[Xymon] RES: Is the xymon Dead? Future
bferrell at baywinds.org
Fri Mar 8 17:14:15 CET 2019
On 3/8/19 7:08 AM, Axel Beckert wrote:
> On Fri, Mar 08, 2019 at 01:31:35PM +0000, John Horne wrote:
>> On Fri, 2019-03-08 at 12:09 +0000, SebA wrote:
>>> Many years ago, I pushed for Xymon to be moved from VCS to SVN to promote
>>> community contributions.
> I think you meant CVS instead of VCS. VCS (Version Control System) is
> the general term for CVS, SVN, Git, Mercurial, etc.
>>> Git, specifically GitHub, has replaced SVN as the best thing to
>>> promote community contributions, and I think it would be
>>> beneficial if the official Xymon code repos are migrated to
> Definitely, but it's also not the only thing which is needed for
> getting contributions from external contributors. It's also a social
> Reviewing and accepting contributions — or maybe even giving
> trustworthy contributors commit access is also necessary for a FLOSS
> project. But as far as I can tell, this happens in the Xymon project,
> although not on a daily base.
>> but github would allow the community to report issues,
> SF does allow that, too, it's just not enabled for the Xymon project
> on SF. Example of an SF project where it is enabled:
>> provide updates/patches via pull requests,
> Exists on SF, too, example: https://sourceforge.net/p/nfsen/patches/
>> and download either released versions via the tags
> Possible, too, example:
>> if necessary or the latest code via the 'develop' (or
>> whatever) branch.
> Don't get me wrong: I think SF degraded from once the best place to
> host FLOSS to a website with tons of outdated trash and the most
> horrible UI I ever saw from a code hosting site. Not to mention that
> it is far too overladen with ads and popup.
> My personal preference in VCS hosters is also GitHub as — from my
> point of view — they currently provide the best user experience. OTOH
> there might be some qualms about Github being not completely open
> source and being owned by Microsoft.
> And with regards to being dead or not: Development greatly sped up
> when J.C. Cleaver took over release management, but it indeed seems to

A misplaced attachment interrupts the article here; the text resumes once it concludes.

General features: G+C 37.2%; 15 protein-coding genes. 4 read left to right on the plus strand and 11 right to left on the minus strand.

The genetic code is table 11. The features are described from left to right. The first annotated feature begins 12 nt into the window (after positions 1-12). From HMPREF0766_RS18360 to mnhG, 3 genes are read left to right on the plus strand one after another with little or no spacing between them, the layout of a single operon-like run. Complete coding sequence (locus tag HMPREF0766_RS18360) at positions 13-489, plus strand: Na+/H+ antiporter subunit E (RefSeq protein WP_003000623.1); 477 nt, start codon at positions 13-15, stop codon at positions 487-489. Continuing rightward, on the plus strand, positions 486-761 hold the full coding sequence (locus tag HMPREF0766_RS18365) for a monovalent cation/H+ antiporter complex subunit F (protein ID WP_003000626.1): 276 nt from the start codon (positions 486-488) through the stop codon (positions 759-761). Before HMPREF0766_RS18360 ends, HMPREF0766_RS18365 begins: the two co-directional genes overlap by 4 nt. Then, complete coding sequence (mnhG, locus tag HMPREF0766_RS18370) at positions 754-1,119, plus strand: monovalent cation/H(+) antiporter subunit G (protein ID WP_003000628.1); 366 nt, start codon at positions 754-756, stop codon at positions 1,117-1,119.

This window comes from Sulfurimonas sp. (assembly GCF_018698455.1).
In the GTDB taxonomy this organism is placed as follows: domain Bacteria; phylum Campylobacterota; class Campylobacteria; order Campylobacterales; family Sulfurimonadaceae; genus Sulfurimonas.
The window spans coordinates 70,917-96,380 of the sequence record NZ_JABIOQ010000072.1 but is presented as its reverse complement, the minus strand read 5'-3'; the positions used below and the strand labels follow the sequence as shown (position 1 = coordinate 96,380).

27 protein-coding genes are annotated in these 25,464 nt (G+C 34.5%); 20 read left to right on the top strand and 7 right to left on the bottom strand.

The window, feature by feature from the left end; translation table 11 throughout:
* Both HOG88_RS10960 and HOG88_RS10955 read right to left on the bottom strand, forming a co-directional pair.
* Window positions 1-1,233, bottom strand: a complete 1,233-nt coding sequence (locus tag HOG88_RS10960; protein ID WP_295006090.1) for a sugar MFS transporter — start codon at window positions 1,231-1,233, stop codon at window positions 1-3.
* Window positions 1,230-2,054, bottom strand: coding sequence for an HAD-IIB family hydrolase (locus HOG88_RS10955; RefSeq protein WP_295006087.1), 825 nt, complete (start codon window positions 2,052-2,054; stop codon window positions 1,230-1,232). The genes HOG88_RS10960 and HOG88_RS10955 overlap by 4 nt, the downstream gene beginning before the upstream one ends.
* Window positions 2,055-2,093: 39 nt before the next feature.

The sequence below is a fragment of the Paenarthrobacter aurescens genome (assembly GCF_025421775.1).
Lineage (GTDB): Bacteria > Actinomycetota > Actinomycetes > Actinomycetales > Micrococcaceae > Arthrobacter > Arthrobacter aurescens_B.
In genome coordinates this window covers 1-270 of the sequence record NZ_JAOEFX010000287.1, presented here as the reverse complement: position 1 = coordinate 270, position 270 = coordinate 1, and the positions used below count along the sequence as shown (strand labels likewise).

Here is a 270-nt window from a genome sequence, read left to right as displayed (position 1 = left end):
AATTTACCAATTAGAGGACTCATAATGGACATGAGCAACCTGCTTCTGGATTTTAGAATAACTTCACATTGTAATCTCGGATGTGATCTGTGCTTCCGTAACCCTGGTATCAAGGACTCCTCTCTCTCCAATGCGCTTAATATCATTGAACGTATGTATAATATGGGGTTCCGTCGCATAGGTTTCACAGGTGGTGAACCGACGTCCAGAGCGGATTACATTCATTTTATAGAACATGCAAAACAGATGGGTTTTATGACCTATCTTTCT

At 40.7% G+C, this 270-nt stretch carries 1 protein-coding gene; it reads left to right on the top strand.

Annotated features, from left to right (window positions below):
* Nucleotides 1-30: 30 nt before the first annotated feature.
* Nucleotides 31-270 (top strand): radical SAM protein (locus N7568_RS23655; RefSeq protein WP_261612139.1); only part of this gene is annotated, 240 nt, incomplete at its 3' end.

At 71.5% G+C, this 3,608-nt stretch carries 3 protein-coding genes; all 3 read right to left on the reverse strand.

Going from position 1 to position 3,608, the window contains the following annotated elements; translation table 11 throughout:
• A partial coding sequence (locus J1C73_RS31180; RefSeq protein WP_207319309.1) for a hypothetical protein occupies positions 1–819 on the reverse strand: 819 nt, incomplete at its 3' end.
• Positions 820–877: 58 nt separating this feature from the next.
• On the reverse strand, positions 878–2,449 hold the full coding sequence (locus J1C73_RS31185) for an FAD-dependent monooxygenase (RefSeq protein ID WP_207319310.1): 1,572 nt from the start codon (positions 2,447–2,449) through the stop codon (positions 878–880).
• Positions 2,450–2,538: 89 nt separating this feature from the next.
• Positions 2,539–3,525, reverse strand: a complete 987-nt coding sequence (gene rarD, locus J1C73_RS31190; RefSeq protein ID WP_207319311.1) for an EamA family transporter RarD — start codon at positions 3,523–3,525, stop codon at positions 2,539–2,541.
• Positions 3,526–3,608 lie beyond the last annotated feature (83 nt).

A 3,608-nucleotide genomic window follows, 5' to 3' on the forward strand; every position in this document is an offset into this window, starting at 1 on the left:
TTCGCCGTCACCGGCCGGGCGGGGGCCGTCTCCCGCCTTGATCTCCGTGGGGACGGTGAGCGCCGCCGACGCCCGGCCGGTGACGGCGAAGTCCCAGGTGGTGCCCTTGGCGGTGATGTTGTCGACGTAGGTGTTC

> have stalled a little bit again. Then again, IIRC J.C. mostly took
> over release management so that Henrik can focus on long-time
> development. And if there is not much to fix in the current stable
> releases, not having a stable release every few months is not
> necessarily "dead", but might also be "stable, no relevant open
> (And yes, I'm still hoping and waiting for IPv6 support, too,
> especially in xymonnet-based checks. Reporting to IPv6-only servers is
> no issue though, if you anyways use stunnel to encrypt the
> client-reporting traffic.)
> Kind regards, Axel
I've been using Xymon and it's predecessor BB, since 2002, administering
*IX systems since the mid 80's and Linux since '93.
Xymon is far from dead and is most definitely more useful, flexible and
stable than most of the tools advocated by the kewl kids... Especially
once extensibility via add-ons is factored in. I'm not sure where the
idea comes from that a tool has to be constantly and actively churning
to be useful and current.
IPv6... eh. No matter how much people scream that "we gotta have
it!!!", as has been mentioned, it's really not much used in real life.
And I think I can make that statement authoritatively... To pay my
bills, I do enterprise level support for a major vendor. I see hundreds
of customer networks annually and see almost no ipv6 and very little
demand for it. That said, it's most likely I good idea long term to get
that kind of support into xymon.
The politics of where to host repositories and what VCS to use... ALL
public hosting sites are a pain in one way or another and that is an
entirely separate issue from the VCS technology used.
GIT, CVS and SVN (to name only a few) inherently don't offer bug
tracking. github does, gitlab does and so does sourceforge.
Much as a dislike what SF became, it tends to offer the most variety in
the tools offered and we needn't mention the owner of github.
Container monitoring, MIGHT be a good idea... If someone can say what
specific things they want to be monitored/reported.... Not just holler
they want monitoring.
When I can see something I need/want tracked and monitored, I do the
1.) Start from the assumption I'm neither the first only only one to
do this -- Who else has done this before and what did they do? Is there
something close to what I need? ( xymonton/deadcat anyone )
2.) If I find I am a snowflake (not very often), then I look at what
sort of test I need. At this point, it's usually a VERY simple thing to
test from a shell script. Add that to $XYMONHOME/ext and the tasks file
and I'm done.
What I HAVE seen done around containers looks insane to me... Something
not too unlike strace on steroids and then passing the output to splunk
like tools and things like graphite... Neither of which do I agree with
especially for tools like Xymon.
Given recent findings around security of "off the shelf containers"
that are loaded with insecure and unmaintained libraries, that LOOKS
like something that might be a target... But it also makes me look with
a very jaundiced eye at containers. If not the concept, then the
practice and that's a whole different discussion.
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